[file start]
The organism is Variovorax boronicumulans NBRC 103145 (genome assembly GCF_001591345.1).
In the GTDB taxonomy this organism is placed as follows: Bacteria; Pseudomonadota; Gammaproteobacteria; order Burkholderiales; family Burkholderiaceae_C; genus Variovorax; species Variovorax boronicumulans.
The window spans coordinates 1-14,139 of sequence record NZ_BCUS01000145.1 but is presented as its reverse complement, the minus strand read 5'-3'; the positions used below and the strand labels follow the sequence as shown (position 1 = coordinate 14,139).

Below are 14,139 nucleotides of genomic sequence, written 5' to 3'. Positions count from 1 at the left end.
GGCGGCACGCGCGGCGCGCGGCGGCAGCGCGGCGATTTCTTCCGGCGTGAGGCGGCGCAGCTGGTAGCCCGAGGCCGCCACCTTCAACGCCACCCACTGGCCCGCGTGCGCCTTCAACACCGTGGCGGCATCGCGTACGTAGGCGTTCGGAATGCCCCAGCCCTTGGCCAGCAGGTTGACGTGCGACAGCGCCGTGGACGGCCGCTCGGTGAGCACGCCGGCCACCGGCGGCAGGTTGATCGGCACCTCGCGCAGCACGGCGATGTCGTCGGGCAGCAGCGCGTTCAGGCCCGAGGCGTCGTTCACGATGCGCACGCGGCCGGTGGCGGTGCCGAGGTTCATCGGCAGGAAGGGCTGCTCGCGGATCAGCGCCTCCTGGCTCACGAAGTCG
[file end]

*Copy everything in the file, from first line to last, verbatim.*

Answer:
The organism is Variovorax boronicumulans NBRC 103145 (genome assembly GCF_001591345.1).
In the GTDB taxonomy this organism is placed as follows: Bacteria; Pseudomonadota; Gammaproteobacteria; order Burkholderiales; family Burkholderiaceae_C; genus Variovorax; species Variovorax boronicumulans.
The window spans coordinates 1-14,139 of sequence record NZ_BCUS01000145.1 but is presented as its reverse complement, the minus strand read 5'-3'; the positions used below and the strand labels follow the sequence as shown (position 1 = coordinate 14,139).

Below are 14,139 nucleotides of genomic sequence, written 5' to 3'. Positions count from 1 at the left end.
GGCGGCACGCGCGGCGCGCGGCGGCAGCGCGGCGATTTCTTCCGGCGTGAGGCGGCGCAGCTGGTAGCCCGAGGCCGCCACCTTCAACGCCACCCACTGGCCCGCGTGCGCCTTCAACACCGTGGCGGCATCGCGTACGTAGGCGTTCGGAATGCCCCAGCCCTTGGCCAGCAGGTTGACGTGCGACAGCGCCGTGGACGGCCGCTCGGTGAGCACGCCGGCCACCGGCGGCAGGTTGATCGGCACCTCGCGCAGCACGGCGATGTCGTCGGGCAGCAGCGCGTTCAGGCCCGAGGCGTCGTTCACGATGCGCACGCGGCCGGTGGCGGTGCCGAGGTTCATCGGCAGGAAGGGCTGCTCGCGGATCAGCGCCTCCTGGCTCACGAAGTCG